Managing a 550-acre campus with more than a dozen buildings requires a lot of work and resources.
In the early 2000s the Board of St Andrew’s-Sewanee School took a step to require that fundraising for all new construction include funding for the maintenance of the facilities.
The first building constructed after the policy was introduced was McCrory Hall for the Performing Arts, the school’s performance venue.
John S. Zegel, a member of St. Andrew’s class of 1952, rose to the challenge.
In 2007, Zegel informed SAS that the school had been included as a beneficiary of his estate. When he died in March 2021 at the age of 86, St. Andrew’s-Sewanee was informed that Zegel had left more than $1.8 million to fund the school’s general endowments and establish the John Stoufer Zesel Fund to provide ongoing support for the operation and maintenance of SAS’s McCrory Hall for the Performing Arts and the music and drama programs hosted there.
A native of Colorado, Zegel has long lived in Santa Fe. He was born into a prominent New Mexico family. His father was a ranch owner and his mother was a classically trained pianist.
After graduating from St. Andrew’s, Zesel received his bachelor’s degree from Pomona College and pursued graduate studies in the classics at Harvard.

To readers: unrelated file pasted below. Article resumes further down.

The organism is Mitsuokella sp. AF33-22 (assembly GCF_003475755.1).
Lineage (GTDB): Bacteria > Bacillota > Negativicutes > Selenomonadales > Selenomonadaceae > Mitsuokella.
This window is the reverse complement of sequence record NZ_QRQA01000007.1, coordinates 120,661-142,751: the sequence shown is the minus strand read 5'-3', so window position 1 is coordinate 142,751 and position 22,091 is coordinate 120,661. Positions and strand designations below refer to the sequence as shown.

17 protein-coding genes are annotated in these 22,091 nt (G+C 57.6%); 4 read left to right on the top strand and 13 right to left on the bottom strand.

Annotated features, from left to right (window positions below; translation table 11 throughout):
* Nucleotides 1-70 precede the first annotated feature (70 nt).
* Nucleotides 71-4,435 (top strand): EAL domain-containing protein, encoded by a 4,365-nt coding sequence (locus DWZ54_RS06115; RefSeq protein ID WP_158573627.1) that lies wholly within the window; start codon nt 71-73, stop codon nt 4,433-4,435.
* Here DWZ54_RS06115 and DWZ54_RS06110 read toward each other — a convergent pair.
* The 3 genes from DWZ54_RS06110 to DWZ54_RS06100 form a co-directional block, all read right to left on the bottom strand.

He then taught at Cal Tech in the University of Colorado system at Grand Junction, and eventually became Professor Emeritus of English at Mesa State University.
Influenced by his mother, Zegel’s musical ability was with the violin. As a teenager he performed publicly with Mendelssohn’s Violin Concerto.
Decades later, in retirement, he retained a keen interest in musical organizations, frequenting concerts and opera, and serving on the board of the Grand Junction Symphony.
Dedicated in 2009, McCrory Hall for the Performing Arts was made possible through the generosity of Martha McCrory, longtime director of the Sewanee Summer Music Center at the University of the South, and the many donors who joined McCrory to support St. Andrew’s- Sewanee and the surrounding community with a room for musical performances.
As an arts center for the region as well as an auditorium for the school, the building also provides space for music classes, rehearsals, private tuition, theater, technical theater, and songwriting and recording programs.
The facility includes an acoustically rich 300-seat auditorium, music classroom and recording studio. Each year thousands of guests come to McCrory Hall to enjoy plays, musicals, speakers and concerts.
The SAS student body meets several times a week for school assemblies in the hall. In recent years, McCrory Hall has welcomed performances from the Sewanee Summer Music Festival.
Over the years McCrory Hall for the Performing Arts has also hosted a variety of professional performances including Amanda Shires, The Vega Quartet, The Blakemore Trio, Jack Pearson, Act of Congress, Emma King and the Heart Sets, The Tennessee Fiddle Ensemble, the MTSU Guitar Quartet, the Anima Baroque Ensemble and more.
“Many years ago,” said SAS Headmaster Karl Sjolund, “Jack [Zeigel] said one of our employees: ‘Where your treasure is, there is also your heart.’ We are grateful that Jack’s heart and soul were in St Andrew’s-Sewanee. We look forward to honoring his memory with beautiful music for many generations to come.”
Thanks to the generosity of its alumni and friends, St. Andrew’s-Sewanee School’s endowment currently exceeds $25 million.